Taiwan Braces for Typhoon Koinu

Taiwan Braces for Typhoon Koinu

After skirting north of the Philippines, Typhoon Koinu approached the southeastern coast of Taiwan on October 4, 2023. The storm was forecast to make landfall on the island the following morning.

The MODIS (Moderate Resolution Imaging Spectroradiometer) sensor on NASA’s Aqua satellite acquired this image of Koinu at approximately 1 p.m. local time on October 4. Its eye was about 200 kilometers (125 miles) off the coast of Taiwan and moving westward over the sea at 13 kilometers (8 miles) per hour, according to the Joint Typhoon Warning Center. Sustained wind speeds reached an estimated 210 kilometers (130 miles) per hour, nudging it into territory equivalent to a category 4 hurricane.

Taiwanese authorities issued weather alerts in anticipation of strong winds and heavy rain lashing the southeastern part of the island. Flights were canceled, schools and businesses were closed, and fishermen secured their boats, according to news reports. While the heaviest rain is expected to fall on mountainous and sparsely populated regions, the storm will also impact the major port city of Kaohsiung.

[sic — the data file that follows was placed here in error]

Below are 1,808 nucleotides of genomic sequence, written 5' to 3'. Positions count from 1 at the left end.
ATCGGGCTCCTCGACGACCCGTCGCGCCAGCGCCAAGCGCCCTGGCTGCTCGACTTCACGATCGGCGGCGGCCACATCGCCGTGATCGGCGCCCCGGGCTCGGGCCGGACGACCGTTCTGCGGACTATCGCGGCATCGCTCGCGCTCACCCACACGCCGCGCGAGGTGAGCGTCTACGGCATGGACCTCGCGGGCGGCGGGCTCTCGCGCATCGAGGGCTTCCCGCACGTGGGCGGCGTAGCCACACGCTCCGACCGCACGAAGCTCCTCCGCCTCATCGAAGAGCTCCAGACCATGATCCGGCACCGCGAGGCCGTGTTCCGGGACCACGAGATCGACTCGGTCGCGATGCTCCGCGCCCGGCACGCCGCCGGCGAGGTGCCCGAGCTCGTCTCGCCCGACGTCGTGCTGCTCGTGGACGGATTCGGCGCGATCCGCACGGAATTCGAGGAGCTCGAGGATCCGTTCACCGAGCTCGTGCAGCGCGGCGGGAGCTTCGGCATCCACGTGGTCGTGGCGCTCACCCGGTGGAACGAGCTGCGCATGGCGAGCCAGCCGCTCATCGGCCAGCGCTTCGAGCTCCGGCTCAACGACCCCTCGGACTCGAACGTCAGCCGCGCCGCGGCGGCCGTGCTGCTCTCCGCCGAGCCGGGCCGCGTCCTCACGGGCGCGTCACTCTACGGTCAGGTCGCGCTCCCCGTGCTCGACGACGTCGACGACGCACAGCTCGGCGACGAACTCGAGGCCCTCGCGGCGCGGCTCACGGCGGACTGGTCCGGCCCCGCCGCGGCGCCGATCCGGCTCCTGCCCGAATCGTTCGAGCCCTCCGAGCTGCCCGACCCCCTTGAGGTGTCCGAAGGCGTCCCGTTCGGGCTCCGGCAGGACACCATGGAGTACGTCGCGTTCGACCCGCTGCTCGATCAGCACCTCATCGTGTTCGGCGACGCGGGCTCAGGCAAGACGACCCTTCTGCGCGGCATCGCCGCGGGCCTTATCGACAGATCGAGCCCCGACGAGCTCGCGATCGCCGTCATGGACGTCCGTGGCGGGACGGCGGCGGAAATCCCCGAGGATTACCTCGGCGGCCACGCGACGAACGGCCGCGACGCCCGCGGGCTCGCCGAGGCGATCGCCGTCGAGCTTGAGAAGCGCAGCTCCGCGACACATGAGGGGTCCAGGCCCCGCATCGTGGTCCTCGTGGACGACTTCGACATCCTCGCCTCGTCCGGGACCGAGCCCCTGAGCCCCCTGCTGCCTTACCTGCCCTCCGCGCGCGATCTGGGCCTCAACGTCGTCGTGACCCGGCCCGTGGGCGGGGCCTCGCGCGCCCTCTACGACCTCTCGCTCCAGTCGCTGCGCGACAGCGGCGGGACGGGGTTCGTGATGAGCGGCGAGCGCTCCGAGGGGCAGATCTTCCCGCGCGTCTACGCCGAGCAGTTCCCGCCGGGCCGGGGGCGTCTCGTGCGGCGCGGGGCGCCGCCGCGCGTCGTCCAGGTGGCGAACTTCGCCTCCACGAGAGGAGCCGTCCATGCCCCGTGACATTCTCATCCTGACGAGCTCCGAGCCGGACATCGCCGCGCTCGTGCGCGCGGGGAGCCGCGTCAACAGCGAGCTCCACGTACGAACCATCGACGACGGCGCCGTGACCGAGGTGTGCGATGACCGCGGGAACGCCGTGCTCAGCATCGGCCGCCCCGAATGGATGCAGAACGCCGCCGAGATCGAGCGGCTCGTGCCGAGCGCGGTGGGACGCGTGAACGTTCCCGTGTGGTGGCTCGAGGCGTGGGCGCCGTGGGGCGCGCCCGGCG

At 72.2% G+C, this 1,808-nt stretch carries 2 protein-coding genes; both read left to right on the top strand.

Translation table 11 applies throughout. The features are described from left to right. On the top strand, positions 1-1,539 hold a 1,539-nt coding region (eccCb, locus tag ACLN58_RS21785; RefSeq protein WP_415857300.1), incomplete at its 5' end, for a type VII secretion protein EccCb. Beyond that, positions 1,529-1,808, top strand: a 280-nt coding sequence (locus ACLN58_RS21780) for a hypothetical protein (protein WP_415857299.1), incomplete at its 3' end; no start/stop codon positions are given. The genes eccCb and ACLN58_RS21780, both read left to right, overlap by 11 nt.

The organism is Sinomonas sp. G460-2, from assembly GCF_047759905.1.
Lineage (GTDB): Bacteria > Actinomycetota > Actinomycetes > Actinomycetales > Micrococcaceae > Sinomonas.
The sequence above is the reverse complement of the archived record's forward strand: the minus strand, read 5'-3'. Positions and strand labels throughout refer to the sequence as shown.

As Koinu passes over land, mountainous terrain should cause it to weaken; the exact path of the storm will dictate how much the topography influences its intensity. From there, forecasts show it continuing to lose strength as it approaches then skirts the coast of China.

While the storm was still offshore, subsiding air on its outer edges contributed to extreme heat in South China. On October 4, Hong Kong registered its hottest day on record for the month of October. Temperatures reached 34.6 degrees Celsius (94.3 Fahrenheit), the Hong Kong Observatory reported.

Several typhoons have affected this region in 2023, including Mawar in May, Doksuri in July, and Saola and Haikui in September. The Western Pacific typhoon season can span the entire year, though most storms develop between May and October.

NASA Earth Observatory image by Michala Garrison, using MODIS data from NASA EOSDIS LANCE and GIBS/Worldview. Story by Lindsey Doermann.

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